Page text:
The laser scanner is a reliable method to estimate the biomass of a Senegalese sole (Solea senegalensis) population in a tank
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The measurement of total fish biomass is an essential practice in the aquaculture management. The method commonly used which involves removing a sub-sample of fish from a tank, weighing it and extrapolating the result to the whole tank, carries a large error, is intense labor and causes great stress. Here, we tested a laser scanning method to estimate the total fish biomass from the total fish volume of a sole population (Solea senegalensis) in a tank. The ratio FB/FLV of fish biomass (FB), weighing the 100% of soles, versus the fish layer volume (FLV) measured by the laser scanning, is calculated. Different fish size (small and large) and stocking densities (very low, low, medium and high) were tested. To test the method in the worst conditions, in very low stocking density, fish were 3.0 g ± 1.1 (individual mean weight ± SD); but in low, medium and high stocking density fish were 234.0 g ± 84.6 (individual mean weight ± SD). The fish layer volume included the fish biomass and the interstitial water present among them, which can be estimated from the ratio FB/FLV. In medium and high rearing densities with larger fishthe ratio takes values very close to 1 (0.957 ± 0.021 and 0.967 ± 0.011) giving percentages of interstitial water lower than 5%. But in very low stocking density (0.4 kg/m2) with smaller fish (3.0 g ± 1.1), the ratioFB/FLV was much lower, giving a non-realistic percentage of interstitial water estimation. The low ratios obtained at very low stocking densities are due to the resolution of the image catching process, which is aggravated when working with small fish, since the error of a pixel from a digital image represents a larger percentage of error than with larger fish and higher stocking density. It should be noted that the coefficient of variation (CV) obtained was very low (in all cases lower than 7.2%) and decreased as the stocking density increased achieving the lowest value (1.1%) at high stocking density. The laser scanning has proven to be a useful tool to estimate the total fish layer volume of flatfish, and thus fish biomass, in an aquaculture tank with a usual grow-out stocking density for sole, reducing the labor involved and the stress commonly associated to manual sampling.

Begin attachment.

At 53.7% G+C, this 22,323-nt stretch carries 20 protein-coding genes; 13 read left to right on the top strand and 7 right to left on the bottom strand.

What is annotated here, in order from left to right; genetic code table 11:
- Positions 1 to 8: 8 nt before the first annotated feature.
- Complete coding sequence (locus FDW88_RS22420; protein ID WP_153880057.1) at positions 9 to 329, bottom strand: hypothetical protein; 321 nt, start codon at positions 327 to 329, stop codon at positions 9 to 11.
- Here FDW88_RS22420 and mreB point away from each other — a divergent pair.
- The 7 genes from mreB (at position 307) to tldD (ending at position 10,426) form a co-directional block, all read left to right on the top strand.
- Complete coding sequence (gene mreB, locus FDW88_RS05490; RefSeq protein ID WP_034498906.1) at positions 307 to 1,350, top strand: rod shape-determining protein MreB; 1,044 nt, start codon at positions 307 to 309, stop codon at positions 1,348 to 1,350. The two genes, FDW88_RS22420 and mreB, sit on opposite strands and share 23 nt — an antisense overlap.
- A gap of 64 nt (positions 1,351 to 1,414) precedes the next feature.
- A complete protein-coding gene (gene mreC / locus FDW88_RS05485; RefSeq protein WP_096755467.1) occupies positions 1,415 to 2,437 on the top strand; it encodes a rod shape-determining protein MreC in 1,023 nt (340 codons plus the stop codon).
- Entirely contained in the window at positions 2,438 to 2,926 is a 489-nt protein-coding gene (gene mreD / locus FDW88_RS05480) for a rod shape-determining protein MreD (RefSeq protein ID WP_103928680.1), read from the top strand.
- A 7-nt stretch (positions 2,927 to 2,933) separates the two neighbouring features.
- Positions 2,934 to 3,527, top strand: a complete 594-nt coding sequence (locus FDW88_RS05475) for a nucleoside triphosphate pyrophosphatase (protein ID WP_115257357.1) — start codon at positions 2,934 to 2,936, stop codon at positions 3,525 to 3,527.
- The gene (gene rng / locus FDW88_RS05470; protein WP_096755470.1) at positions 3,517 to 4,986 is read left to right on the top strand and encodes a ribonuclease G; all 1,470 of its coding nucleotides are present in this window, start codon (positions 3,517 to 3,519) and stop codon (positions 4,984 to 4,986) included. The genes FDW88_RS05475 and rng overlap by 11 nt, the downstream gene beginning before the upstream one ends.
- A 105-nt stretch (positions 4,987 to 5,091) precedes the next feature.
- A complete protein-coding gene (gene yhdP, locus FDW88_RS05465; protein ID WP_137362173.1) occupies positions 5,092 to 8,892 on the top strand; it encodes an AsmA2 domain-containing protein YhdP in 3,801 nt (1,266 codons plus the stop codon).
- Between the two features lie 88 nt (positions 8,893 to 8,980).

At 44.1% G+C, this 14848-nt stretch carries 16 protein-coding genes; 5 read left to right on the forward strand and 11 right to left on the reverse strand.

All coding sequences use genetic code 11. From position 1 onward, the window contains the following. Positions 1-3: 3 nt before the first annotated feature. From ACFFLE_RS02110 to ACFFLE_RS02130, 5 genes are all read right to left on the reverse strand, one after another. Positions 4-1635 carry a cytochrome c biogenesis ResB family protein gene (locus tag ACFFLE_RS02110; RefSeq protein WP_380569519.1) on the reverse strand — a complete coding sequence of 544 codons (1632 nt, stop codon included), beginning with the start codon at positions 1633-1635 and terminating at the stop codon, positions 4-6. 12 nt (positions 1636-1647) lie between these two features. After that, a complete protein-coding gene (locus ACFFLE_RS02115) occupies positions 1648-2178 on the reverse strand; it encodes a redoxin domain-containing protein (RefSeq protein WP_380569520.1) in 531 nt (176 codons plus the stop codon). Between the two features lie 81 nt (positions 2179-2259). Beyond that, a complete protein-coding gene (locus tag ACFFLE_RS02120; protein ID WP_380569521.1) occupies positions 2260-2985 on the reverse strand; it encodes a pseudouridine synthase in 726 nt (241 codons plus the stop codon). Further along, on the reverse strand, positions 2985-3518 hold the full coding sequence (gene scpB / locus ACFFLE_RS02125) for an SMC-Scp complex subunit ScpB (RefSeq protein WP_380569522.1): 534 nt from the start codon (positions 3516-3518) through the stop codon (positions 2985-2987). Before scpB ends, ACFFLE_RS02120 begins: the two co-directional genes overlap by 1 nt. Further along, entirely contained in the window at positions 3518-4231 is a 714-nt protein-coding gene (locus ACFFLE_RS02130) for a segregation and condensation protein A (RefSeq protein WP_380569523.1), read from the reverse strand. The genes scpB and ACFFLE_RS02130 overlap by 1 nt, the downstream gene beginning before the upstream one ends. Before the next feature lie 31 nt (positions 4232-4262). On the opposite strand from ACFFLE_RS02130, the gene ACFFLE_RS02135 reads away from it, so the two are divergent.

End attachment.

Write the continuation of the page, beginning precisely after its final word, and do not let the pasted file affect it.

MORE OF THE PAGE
CitationAlmansa, C., Reig, L., Oca, J. The laser scanner is a reliable method to estimate the biomass of a Senegalese sole (Solea senegalensis) population in a tank. "Aquacultural engineering", 22 Octubre 2015, vol. 69, p. 78-83.